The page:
The recovery in GDP growth since the global financial crisis has been halting and weak. Concern is widespread that countercyclical policies have run out of space or lack the power to raise growth or deal with the next negative shock. This note argues that room exists for effective policies and that it should be used if appropriate. The most promising route involves a comprehensive, consistent, and coordinated approach to policy making. Comprehensive policy actions within a country exploit synergies, making the whole greater than the sum of parts. Consistent policy frameworks anchor long-term expectations while allowing decisive short- to medium-term accommodation whenever necessary. Coordinated policies across major economies amplify the helpful effects of individual policy actions through positive cross-border spillovers. The findings of this paper indicate that policy coordination adds particular value if the current approach falls short of reviving growth, or in the event of a further downward shock.
Mr. Kenneth H Kang, Mr. Michael Keen, Mahmood Pradhan, and Ruud A. de Mooij
Staff Discussion Notes showcase the latest policy-related analysis and research being developed by individual IMF staff and are published to elicit comment and to further debate. These papers are generally brief and written in nontechnical language, and so are aimed at a broad audience interested in economic policy issues. This Web-only series replaced Staff Position Notes in January 2011.
Oya Celasun, Mr. Francesco Grigoli, Ms. Keiko Honjo, Mr. Javier Kapsoli, Mr. Alexander D Klemm, Mr. Bogdan Lissovolik, Jan Luksic, Ms. Marialuz Moreno Badia, Ms. Joana Pereira, Mr. Marcos Poplawski Ribeiro, Baoping Shang, and Ms. Yulia Ustyugova
La reacción audaz que tuvo la política fiscal de América Latina ante la crisis financiera mundial fue tomada como una señal de que la región finalmente había superado su pasado fiscal pro-cíclico. Sin embargo, la mayoría de los países de la región aún no han reconstruido su espacio fiscal, a pesar de los abundantes ingresos públicos provenientes de las materias primas y el crecimiento relativamente estable tras la crisis. A partir de la experiencia de Brasil, Chile, Colombia, México, Perú y Uruguay, este documento analiza las lecciones y legados de la crisis abordando las siguientes preguntas, entre otras: ¿Cuánto contribuyó el estímulo fiscal de 2009 al crecimiento? ¿Qué deficiencias se identificaron en los marcos de política fiscal? ¿Qué reformas institucionales se necesitan ahora para aportar anclas persistentes para la política fiscal? ¿En qué medida se necesita reconstruir las protecciones de cara al futuro?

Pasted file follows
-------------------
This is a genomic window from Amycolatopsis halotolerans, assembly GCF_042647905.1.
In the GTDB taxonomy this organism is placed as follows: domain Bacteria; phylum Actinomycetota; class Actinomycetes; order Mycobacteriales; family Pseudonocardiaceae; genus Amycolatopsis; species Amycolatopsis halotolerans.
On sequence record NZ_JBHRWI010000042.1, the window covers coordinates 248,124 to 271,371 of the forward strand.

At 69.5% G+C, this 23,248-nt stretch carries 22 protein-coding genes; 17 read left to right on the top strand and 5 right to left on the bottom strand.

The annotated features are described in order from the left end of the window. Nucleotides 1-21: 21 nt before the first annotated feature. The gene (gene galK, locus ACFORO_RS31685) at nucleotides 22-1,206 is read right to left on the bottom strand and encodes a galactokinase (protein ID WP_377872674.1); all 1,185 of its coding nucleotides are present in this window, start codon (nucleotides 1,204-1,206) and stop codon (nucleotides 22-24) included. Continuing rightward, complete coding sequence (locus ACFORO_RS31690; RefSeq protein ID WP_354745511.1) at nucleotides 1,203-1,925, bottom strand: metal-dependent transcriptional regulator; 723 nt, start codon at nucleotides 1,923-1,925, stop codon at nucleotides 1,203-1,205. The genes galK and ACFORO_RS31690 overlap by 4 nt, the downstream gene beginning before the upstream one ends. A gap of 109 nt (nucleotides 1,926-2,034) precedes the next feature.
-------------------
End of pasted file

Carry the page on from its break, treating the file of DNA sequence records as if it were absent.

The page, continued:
Michal Andrle, Mr. John C Bluedorn, Luc Eyraud, Mr. Tidiane Kinda, Ms. Petya Koeva Brooks, Mr. Gerd Schwartz, and Anke Weber
Successive reforms have brought many positive elements to the European Union’s fiscal framework. But they have also increased its complexity. The current system involves an intricate set of fiscal constraints, which hampers effective monitoring and public communication. Compliance has also been weak. This note discusses medium-term reform options to simplify the framework and improve compliance. Based on model simulations and practical considerations, it argues for moving to a two-pillar approach, with a single fiscal anchor (public debt-to-GDP) and a single operational target (an expenditure growth rule, possibly with an explicit debt correction mechanism) linked to the anchor.